One of my first reviews for this site was a book review on Tucker Max’s autobiographical recounting of several stories of varying debauchery. The first time through, the book is a raucous, sleazy, often hilarious journey through this guy’s life as basically a championship asshole. The book doesn’t hold up as well as I’d anticipated on subsequent readings once the initial shock and hilarity wears off, but that first go around is fantastic.
And then I heard they were optioning it into a film, and I got worried. Were my fears justified? Unfortunately, they were.
I Hope They Serve Beer in Hell isn’t a completely terrible movie by any means, it’s just a majorly frustrating one. The book works on the strength of the series of stories Max has to tell, and the differences between them. They’re short, they flow well, and are entertaining as hell. The film decides to structure itself into one long narrative focusing on Tucker’s friend Dan’s Bachelor Party and subsequent wedding, while throwing in pieces of stories from the book that I didn’t recognize as being connected, mainly because they aren’t. Everything in the film is based on a true Max story, but the overall narrative of the movie is tailored to connect the dots of stories that aren’t exactly connected. I hate that approach, and it seems lazy and blatantly disrespectful of its intended audience (i.e., people who read the book).
Matt Czuchry plays Tucker Max, and his performance is fine. He’s Ivy League Stifler, with a ton of money and a vast vocabulary. The real scene stealer is Jesse Bradford as Drew, but even that character provides plenty of frustration. If Drew is based on Sling Blade from the book, which I believe he loosely is, they completely sell him out by having him bang a stripper and enter a relationship with her within a few hours of meeting her. Still, Bradford is great and is the overall biggest reason to see the film.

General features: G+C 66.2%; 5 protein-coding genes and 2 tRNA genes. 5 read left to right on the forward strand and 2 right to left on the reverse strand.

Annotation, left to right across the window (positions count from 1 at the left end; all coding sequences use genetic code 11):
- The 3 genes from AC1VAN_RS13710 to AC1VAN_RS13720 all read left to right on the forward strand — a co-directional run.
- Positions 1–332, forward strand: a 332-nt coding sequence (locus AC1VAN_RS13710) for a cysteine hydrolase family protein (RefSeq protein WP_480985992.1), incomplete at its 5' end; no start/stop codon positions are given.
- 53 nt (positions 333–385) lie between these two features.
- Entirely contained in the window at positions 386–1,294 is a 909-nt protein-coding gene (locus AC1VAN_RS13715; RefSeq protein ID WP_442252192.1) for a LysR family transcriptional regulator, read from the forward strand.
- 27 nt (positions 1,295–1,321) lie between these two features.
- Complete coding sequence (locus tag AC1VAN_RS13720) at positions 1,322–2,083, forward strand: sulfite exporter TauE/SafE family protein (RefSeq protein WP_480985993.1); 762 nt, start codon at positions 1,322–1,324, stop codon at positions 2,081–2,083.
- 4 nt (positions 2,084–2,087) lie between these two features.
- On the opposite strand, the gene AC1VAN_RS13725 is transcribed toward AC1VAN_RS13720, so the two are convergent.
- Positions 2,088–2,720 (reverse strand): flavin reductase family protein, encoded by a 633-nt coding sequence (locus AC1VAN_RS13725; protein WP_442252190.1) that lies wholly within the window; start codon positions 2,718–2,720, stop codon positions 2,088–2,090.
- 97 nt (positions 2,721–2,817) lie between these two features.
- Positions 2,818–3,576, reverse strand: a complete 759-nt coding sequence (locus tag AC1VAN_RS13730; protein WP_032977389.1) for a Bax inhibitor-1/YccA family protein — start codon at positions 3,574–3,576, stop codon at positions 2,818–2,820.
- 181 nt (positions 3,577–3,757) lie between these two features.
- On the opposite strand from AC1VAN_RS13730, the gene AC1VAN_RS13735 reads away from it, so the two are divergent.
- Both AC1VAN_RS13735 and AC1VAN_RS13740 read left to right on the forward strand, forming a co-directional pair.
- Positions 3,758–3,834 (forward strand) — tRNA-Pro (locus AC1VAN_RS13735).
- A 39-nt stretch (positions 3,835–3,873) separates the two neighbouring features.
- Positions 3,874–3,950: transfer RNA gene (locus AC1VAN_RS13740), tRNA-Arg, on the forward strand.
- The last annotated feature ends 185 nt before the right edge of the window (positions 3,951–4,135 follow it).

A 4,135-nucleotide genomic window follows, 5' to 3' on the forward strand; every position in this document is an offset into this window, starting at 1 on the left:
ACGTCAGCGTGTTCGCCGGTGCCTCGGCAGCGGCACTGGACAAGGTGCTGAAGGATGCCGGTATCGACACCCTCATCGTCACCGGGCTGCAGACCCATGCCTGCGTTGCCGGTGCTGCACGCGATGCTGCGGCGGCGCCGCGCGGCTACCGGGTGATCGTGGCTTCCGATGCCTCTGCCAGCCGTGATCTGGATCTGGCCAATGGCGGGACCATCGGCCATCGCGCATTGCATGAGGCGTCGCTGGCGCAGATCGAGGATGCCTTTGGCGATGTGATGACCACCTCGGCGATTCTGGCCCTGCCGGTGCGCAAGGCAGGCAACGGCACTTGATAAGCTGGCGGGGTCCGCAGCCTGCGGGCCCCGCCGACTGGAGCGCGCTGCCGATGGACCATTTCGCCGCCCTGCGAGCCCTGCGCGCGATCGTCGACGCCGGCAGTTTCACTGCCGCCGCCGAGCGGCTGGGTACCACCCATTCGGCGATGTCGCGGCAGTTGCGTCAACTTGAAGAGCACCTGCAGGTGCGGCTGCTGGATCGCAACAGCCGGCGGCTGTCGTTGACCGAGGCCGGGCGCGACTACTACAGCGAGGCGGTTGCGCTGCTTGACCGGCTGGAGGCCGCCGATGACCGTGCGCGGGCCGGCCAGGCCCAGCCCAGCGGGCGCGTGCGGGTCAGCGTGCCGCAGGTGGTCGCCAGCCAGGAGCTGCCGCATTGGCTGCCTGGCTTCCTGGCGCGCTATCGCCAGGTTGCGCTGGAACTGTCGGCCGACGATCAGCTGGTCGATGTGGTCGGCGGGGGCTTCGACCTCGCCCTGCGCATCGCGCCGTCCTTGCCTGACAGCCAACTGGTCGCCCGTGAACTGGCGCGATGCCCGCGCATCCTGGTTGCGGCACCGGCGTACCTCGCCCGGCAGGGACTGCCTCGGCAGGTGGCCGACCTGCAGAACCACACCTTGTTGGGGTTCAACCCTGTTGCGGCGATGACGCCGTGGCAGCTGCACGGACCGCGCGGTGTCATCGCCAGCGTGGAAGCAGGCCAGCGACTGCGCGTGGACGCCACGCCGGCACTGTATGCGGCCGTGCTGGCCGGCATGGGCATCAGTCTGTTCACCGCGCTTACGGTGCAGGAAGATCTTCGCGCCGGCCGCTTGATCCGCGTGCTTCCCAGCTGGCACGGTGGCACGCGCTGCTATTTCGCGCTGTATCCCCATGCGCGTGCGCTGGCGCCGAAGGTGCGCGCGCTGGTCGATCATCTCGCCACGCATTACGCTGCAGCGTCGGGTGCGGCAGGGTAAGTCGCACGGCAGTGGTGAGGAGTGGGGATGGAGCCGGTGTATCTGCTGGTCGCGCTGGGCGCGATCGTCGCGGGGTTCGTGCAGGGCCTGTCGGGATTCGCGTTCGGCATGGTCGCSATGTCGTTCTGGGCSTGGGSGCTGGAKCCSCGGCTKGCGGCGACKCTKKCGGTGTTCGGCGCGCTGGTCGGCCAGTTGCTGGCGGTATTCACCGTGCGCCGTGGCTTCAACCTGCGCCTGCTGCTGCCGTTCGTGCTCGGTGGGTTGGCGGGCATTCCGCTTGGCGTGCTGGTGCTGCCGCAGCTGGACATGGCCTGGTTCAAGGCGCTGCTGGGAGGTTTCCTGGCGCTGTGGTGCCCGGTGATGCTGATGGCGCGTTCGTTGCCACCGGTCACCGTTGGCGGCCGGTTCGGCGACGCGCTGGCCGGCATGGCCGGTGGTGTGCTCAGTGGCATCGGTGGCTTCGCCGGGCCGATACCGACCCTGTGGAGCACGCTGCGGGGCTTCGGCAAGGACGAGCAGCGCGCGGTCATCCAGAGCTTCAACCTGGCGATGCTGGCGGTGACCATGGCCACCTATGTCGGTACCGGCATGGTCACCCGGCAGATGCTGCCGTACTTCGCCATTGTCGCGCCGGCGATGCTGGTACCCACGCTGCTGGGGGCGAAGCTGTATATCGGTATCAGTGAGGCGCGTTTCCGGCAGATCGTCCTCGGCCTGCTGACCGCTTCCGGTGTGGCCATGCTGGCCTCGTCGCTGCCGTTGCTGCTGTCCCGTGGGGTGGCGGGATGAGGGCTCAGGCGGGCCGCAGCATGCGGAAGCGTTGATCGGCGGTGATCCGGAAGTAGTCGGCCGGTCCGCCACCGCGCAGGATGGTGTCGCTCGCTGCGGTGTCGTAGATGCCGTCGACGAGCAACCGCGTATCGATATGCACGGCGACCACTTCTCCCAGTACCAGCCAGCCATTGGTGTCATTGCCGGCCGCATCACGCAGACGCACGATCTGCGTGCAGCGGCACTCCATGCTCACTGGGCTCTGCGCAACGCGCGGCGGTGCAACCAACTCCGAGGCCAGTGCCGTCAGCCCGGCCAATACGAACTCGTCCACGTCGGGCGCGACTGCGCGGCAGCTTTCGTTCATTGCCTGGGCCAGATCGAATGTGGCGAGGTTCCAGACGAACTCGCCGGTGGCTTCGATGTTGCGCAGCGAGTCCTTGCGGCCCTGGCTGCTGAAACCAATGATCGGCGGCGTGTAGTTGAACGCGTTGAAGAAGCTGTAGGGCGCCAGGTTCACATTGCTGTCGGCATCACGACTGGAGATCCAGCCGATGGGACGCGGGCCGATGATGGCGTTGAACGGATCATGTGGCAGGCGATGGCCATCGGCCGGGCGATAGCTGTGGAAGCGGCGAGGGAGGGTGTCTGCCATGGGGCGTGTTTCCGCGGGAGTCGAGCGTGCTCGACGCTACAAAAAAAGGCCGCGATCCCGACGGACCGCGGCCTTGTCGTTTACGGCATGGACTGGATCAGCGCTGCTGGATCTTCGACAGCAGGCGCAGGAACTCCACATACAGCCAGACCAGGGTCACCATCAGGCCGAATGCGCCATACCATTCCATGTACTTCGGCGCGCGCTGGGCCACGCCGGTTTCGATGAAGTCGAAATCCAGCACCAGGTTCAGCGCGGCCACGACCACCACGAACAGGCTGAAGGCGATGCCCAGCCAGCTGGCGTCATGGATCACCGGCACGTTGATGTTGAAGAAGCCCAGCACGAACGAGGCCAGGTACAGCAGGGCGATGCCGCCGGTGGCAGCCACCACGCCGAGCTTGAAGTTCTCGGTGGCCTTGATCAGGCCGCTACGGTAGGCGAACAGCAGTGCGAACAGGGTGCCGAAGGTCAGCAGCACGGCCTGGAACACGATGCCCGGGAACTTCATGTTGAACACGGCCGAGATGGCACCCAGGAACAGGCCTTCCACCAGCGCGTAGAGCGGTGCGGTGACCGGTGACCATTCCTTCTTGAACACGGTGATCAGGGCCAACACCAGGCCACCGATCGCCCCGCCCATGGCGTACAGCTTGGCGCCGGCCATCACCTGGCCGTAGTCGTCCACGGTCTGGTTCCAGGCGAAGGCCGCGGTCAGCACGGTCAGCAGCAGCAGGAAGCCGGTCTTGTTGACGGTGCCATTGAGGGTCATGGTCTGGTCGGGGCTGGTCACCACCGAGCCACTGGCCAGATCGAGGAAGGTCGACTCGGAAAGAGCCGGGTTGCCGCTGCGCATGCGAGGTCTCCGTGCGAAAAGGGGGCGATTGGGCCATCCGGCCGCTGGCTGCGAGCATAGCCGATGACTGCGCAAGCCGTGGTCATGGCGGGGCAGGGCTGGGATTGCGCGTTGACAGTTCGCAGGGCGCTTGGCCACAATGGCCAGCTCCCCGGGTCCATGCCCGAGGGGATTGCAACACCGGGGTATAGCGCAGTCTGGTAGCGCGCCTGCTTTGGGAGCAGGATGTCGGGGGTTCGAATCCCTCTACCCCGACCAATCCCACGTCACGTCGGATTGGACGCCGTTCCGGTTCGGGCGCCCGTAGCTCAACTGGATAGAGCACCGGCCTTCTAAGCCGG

The film actually starts off well enough. For about the first third of the movie, I found myself a tiny bit frustrated with the narrative, but it was at least entertaining. As soon as Tucker, Drew, and Dan enter the strip club in Salem, the movie completely loses its mojo.
The initial scene in the strip club, which involves Tucker and Drew exchanging insults with a handful of strippers, seems to drag on for an eternity. They just work their way up and down the coach, between Max’s direct sexism and Drew’s brooding sense of humor. The jokes could have worked, but the volume of them takes away from the overall impact of the humor. The strip club literally eats up almost the entire middle third of the movie, and it’s here that the everything begins to flail.
Perhaps the biggest mistake the film makes is letting the real Max collaborate on the screenplay. He’s a talented writer and I like his style, but the temptation is too great for him to embellish with the film version of the character, especially with the dialogue. The dialogue in the book is minimal, and the humor works because it isn’t reliant on the dialogue to carry the story. The film wants to rely entirely on dialogue, and it gets a tad verbose in the middle and ending sections. Max had no official screenwriting credentials, and perhaps him just assisting with the production and handing it off to a skilled screenwriter would have at least improved the structure and flow of the movie.
Honestly, unless you read the book you won’t want to see this. And if you read the book you’ll only be disappointed. The narrative is frustrating and the dialogue is too self-indulgent. It was obviously rushed into production, and I don’t doubt that had their not been such a rush to strike while the iron was hot, the quality would have actually improved. I think the book, had the real Tucker Max been up to it, would have worked great as a half-hour show on HBO, where the smarmy, intellectual dialogue coupled with the overall crassness of the situations could have worked in a more abbreviated medium. As a feature film, it’s unnecessary.
Score: 4.0/10 (Disappointing and frustrating)